I wait quietly before God, for my victory comes from Him. He alone is my rock and my salvation, my fortress where I will never be shaken. ~ Psalm 62:1-2 (NLT)
I’ve called myself a backyard hermit for quite a while now. Well, now I’m a back porch hermit. Can’t live in the South without a screened porch. Being alone in silence is a necessary part of being me, being faithful. I discovered that early on, probably because I’ve never been good at being silent in a study group, in a crisis, with strangers. You name the activity; it was hard for me to hold my tongue. I couldn’t control it so I decided I needed something outside of myself to find silence both externally and internally.
A novel read in high school ultimately led me to visit the career counseling library. Nope, didn’t research how to be a mime. Instead, I pulled catalogues from Benedictine convents and monasteries. It didn’t matter I was Methodist. The balance of prayer, singing, work and Grand (yes, it was capitalized) Silence calmed a storm in my life at the time. The Benedictine way gave me discernment and strength to move forward.
Ultimately, my journey led me to become a Methodist minister who took days off to retreat in silence. I hiked around our state parks, Catholic spiritual centers, the beach, botanical gardens, even a hermitage in New Mexico, all to seek God. In the day to day chatter, I could miss even big billboard messages –with flashing lights even. But all it took was not talking, getting away from television and people, to focus on God again. Those times centered me, grounded me, healed me.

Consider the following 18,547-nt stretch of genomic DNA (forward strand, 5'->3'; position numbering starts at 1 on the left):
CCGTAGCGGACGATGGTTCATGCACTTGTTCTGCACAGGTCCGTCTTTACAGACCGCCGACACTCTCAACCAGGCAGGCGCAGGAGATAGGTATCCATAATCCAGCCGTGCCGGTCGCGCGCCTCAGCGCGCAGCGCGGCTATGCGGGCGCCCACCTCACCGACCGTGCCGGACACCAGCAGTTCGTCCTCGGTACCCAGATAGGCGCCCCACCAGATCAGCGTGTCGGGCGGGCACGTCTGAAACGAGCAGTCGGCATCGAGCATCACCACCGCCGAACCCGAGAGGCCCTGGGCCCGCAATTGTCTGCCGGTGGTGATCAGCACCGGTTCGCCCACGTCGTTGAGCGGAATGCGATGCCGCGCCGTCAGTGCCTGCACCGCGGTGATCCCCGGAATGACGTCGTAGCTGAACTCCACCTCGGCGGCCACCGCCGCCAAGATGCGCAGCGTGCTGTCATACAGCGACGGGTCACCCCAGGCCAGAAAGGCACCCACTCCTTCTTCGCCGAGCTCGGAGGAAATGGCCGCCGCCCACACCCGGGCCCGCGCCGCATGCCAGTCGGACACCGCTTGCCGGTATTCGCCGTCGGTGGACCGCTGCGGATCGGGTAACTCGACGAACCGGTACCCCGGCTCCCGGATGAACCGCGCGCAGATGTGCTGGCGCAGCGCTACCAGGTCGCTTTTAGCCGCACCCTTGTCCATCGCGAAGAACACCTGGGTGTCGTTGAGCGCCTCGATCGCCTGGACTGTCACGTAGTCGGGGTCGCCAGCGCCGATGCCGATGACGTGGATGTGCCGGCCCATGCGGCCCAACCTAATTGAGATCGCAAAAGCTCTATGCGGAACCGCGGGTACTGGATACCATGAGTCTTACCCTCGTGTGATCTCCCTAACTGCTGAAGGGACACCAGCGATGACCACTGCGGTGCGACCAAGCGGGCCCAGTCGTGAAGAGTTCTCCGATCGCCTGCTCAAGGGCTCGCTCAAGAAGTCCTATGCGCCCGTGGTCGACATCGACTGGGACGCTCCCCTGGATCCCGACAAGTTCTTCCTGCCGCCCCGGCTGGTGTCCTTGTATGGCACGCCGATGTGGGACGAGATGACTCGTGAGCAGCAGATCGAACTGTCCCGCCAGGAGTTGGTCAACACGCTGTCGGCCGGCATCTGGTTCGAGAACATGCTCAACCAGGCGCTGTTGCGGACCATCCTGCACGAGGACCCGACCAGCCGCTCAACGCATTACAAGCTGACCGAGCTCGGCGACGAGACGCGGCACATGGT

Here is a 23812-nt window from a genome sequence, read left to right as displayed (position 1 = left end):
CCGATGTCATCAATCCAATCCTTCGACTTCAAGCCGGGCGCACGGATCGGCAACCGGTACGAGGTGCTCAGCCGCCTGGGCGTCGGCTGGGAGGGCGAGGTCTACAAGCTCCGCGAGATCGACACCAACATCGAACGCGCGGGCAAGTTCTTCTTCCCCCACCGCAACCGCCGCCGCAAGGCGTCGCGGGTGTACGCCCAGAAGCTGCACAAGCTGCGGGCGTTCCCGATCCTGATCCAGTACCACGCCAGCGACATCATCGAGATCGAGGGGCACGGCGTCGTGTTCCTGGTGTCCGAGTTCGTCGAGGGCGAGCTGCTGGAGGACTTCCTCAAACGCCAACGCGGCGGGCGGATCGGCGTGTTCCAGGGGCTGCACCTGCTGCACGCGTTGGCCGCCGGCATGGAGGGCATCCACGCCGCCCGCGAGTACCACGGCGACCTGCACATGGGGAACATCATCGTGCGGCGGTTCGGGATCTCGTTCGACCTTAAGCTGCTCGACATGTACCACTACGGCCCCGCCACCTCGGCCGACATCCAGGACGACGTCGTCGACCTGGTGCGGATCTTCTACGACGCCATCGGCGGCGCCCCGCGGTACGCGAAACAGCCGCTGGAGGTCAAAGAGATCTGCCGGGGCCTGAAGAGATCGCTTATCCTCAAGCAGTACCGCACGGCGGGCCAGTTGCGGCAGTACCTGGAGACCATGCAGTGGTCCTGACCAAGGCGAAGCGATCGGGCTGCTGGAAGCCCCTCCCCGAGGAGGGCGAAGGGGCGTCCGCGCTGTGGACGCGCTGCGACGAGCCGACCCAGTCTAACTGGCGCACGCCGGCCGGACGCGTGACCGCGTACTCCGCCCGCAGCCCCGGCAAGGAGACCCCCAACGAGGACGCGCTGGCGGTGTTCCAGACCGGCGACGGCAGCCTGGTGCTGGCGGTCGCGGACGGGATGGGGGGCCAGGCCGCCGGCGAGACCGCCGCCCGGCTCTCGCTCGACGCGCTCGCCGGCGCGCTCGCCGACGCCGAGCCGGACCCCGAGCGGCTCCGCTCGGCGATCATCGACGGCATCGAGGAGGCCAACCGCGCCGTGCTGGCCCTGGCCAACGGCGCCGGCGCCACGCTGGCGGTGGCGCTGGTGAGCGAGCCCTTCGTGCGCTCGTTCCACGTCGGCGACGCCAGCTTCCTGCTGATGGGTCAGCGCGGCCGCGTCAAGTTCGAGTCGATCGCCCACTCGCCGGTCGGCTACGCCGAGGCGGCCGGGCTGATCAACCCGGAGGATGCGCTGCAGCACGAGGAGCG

I needed and need those times because, well, um, as much as I can go days in isolation, it’s STILL hard for me to be silent. Social media and the news of the day have seen to that. I need silence in order NOT to be silent.
“Silence in the face of evil is itself evil: God will not hold us guiltless. Not to speak is to speak. Not to act is to act.”―Dietrich Bonhoeffer
History will have to record that the greatest tragedy of this period of social transition was not the strident clamor of the bad people, but the appalling silence of the good people. -Martin Luther King, Jr.
In these troubled days, I retreat to my screened porch hermitage and listen to livestreams of Rev. Dr. William Barber and others who preach and teach on race, class, poverty, civil rights, and social justice. I’ve heard Dr. Barber say, as Dietrich Bonhoeffer did back in the 1930s, as Martin Luther King did in the 1960s, the words, “we cannot stand by and be silent.”
“We cannot stand by and be silent.” Mighty powerful words against injustice are spoken, shouted, sung by well-known preachers and everyday folk. Scriptures, personal stories of strength and resistance, beloved hymns float through the air. Before this admonishment, after hours of silent reading, writing and meditating, a moment of silent prayer said to give us the words Jesus wants us to use even if they are already written down. JUST praying about an injustice or crisis or wrong committed doesn’t do it. Using the “I’ll be praying” excuse because we are reluctant to speak out or believe something doesn’t matter in our Christian worldview is indeed doing something. Words gotta spill out.
We, as Jesus followers, need the silent in order not to be silent in the face of injustice. I have learned to tame my brain and my tongue totally. Everyone is a work in progress. But I’ve learned it takes the gift of silent communion with God to get rid of my own excuses and gather God’s strength and Word instead. Seeking God, the right words, the tone of Jesus, is just a beginning before we break our silence and speak up as prophets, preachers, teachers and witnesses. We need silence in order not to be silent.